The song became a standard the minute it was featured in the 1939 motion picture "The Wizard Of Oz" as a young, sixteen year old Judy Garland sang the wistful ballad in her role as Dorothy Gale, just prior to the cyclone that would soon cause her "not to be in Kansas anymore". (In fact, it became her signature song ... and she re-recorded it numerous times over her career, performing it literally thousands of times over the years as a concert staple.)
The melody was written by Harold Arlen and, when coupled with the beautiful, imagery lyrics of E.Y. Harburg, it went on to win The Academy Award for Best Song from a Motion Picture, 1939. In fact, no less an authority than The Recording Industry Association of America and The National Endowment For The Arts BOTH rank the song as the #1 Song of the past Century. The American Film Institute crowned it "The Greatest Movie Song Of All Time" when they published their AFI "100 Years ... 100 Songs" list.
And that beautiful, memorable melody continued to be sung that way for nearly 55 years. In fact, according to Wikipedia, Judy Garland performed that same, original arrangement without any alterations for thirty years, defending this decision by stating that she was staying true to the character of Dorothy and to the message of really being somewhere over the rainbow.
In a letter to Harold Arlen, Garland wrote, "'Over the Rainbow' has become part of my life. It's so symbolic of everybody's dreams and wishes that I'm sure that's why some people get tears in their eyes when they hear it. I've sung it thousands of times and it's still the song that's closest to my heart."
However, in 1993, Hawaiian recording artist Israel Kamakawiwo'ole apparently forever altered the melody of this classic tune with his unique interpretation ... and it's seemingly only been sung that way ever since. Now don't get me wrong ... I'm all for open interpretation ... and Iz did an INCREDIBLE job of re-inventing the song when he took his ukulele-driven version public. In fact, it COMPLETELY blew me away the very first time I heard it. But my feeling is that his was a unique and creative interpretation that should have stood alone as such ... instead, virtually every reading recorded since then has simply been a carbon copy of his great original. And great it was ... and continues to be. Iz's version of "Somewhere Over The Rainbow" can be heard in DOZENS of films, TV shows and advertisements to this day. (Sadly, Kamakawiwo'ole passed away in 1997 at the young age of only 38.)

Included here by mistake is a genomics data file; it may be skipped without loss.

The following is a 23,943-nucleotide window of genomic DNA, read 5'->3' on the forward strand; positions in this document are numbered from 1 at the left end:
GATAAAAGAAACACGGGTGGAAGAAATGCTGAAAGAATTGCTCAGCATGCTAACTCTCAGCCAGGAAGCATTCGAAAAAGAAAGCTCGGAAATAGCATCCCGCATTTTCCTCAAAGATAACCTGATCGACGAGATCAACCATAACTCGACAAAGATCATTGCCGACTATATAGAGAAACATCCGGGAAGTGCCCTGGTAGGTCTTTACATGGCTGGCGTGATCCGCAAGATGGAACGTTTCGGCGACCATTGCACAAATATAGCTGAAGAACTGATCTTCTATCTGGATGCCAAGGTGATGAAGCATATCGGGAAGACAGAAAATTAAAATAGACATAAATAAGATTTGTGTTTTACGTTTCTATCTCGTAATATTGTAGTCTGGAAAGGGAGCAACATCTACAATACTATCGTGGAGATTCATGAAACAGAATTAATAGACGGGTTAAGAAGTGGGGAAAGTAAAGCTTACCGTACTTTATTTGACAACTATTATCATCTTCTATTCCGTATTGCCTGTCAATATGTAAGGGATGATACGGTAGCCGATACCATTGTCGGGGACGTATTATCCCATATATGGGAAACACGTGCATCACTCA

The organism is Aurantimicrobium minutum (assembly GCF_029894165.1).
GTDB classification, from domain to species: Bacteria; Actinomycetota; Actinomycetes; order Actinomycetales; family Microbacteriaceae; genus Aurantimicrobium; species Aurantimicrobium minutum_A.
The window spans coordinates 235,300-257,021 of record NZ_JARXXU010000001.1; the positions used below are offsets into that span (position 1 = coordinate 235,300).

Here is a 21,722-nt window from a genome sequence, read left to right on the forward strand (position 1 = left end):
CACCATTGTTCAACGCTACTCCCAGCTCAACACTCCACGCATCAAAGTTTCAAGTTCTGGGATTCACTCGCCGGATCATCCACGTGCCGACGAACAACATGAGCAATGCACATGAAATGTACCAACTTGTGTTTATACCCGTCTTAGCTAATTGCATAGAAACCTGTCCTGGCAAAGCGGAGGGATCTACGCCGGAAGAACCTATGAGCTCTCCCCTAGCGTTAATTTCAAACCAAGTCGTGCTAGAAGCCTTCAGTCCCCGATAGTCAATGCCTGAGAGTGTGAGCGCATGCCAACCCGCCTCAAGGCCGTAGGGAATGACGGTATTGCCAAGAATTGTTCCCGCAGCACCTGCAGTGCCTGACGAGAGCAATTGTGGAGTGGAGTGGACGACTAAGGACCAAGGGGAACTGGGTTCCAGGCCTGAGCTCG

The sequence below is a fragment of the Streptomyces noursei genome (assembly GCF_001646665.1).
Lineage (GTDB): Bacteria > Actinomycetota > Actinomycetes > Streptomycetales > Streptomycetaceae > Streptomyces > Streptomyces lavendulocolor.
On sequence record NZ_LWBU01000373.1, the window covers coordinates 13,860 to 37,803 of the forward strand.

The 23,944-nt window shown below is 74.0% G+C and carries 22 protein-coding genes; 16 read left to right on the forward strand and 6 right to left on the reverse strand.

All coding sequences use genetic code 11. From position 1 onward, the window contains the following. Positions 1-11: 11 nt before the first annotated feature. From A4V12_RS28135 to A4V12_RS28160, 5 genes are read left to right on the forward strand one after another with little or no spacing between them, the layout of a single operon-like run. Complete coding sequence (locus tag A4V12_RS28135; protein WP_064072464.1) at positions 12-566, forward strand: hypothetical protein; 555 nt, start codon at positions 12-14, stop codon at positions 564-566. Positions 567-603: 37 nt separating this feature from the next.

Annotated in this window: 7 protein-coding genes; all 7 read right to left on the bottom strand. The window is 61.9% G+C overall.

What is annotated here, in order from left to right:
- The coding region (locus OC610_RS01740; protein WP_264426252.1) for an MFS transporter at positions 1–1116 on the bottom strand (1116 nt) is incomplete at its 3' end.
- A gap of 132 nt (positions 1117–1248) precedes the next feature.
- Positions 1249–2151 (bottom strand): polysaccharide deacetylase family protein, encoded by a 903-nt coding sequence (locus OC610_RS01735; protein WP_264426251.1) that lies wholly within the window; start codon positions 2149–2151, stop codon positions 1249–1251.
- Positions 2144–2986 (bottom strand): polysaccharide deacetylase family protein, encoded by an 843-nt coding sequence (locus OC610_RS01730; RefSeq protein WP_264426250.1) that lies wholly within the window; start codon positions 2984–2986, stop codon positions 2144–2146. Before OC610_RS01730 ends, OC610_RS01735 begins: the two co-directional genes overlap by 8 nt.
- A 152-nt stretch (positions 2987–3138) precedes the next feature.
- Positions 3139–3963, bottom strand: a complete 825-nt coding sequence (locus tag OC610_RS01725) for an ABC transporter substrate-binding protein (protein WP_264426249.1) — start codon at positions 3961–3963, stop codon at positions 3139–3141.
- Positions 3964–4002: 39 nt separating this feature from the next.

The song and its dream-like quality continues to live on, sung and enjoyed by millions. But seriously ... if you were the family of Harold Arlen, wouldn't you be just a little bit pissed that they've changed your melody?!?!
And think about this for a moment ... MOST young people growing up today discovering the song through its use in television commercials, movie soundtracks or its performance on the hit television series "Glee" will think that THIS is the way it was intended to be sung. In fact, when that same new audience views Judy Garland singing it in the movie, a good percentage of them will probably wonder why on earth she is destroying a perfectly good melody!!! And that's just WRONG!!!
Here's Garland's famous rendition sung outside Uncle Henry's and Auntie Em's farm house, circa 1939 ...
Keeping things in perspective, this clip currently has a respectable five-and-a-half million views on YouTube. And is there a person alive who hasn't watched the movie dozens of times over the years? This is the way MOST of us remember and recognize the song.
However Iz's 1993 remake has now passed 89 MILLION VIEWS ... and is still counting! These days, this is about the ONLY way you're ever going to hear this song sung ... no matter WHO'S singing it!
Katherine McPhee, American Idol Season Five Runner-Up (and later the star of the ill-fated television series "Smash") made her name when she performed the tune several times on the reality competition program ...
But a few seasons later, finalist Jason Castro was already winning over fans with his Iz-centric version.
What got me to thinking about all of this in the first place was recently hearing Cliff Richard's version the other day ... don't get me wrong ... this is a beautiful reading to be sure ... but think about it for a second ... how often have you ever really heard it sung with its ORIGINAL melody in the past twenty years???